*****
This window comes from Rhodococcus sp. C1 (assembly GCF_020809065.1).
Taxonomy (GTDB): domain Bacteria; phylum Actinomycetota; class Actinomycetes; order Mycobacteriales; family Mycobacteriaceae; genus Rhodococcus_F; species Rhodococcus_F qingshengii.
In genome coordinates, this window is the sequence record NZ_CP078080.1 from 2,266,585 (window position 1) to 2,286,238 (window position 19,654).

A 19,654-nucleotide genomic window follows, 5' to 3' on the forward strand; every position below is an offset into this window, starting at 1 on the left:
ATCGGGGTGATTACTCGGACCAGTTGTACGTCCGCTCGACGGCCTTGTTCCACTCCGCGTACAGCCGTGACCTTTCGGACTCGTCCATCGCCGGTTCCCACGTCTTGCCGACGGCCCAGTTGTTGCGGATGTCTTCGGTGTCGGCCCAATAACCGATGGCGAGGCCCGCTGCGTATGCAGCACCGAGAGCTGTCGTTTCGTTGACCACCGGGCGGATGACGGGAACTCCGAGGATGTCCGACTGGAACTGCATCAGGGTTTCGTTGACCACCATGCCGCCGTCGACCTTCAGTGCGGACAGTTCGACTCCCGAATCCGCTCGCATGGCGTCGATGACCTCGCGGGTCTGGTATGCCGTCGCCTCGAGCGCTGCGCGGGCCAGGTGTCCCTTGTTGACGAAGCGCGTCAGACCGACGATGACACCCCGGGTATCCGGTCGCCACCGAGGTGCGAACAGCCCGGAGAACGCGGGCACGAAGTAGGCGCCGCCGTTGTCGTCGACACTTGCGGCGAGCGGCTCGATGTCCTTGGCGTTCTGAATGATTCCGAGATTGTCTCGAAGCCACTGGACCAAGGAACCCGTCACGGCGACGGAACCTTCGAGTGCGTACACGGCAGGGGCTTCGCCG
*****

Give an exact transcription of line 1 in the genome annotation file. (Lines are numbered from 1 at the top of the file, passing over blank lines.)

This window comes from Rhodococcus sp. C1 (assembly GCF_020809065.1).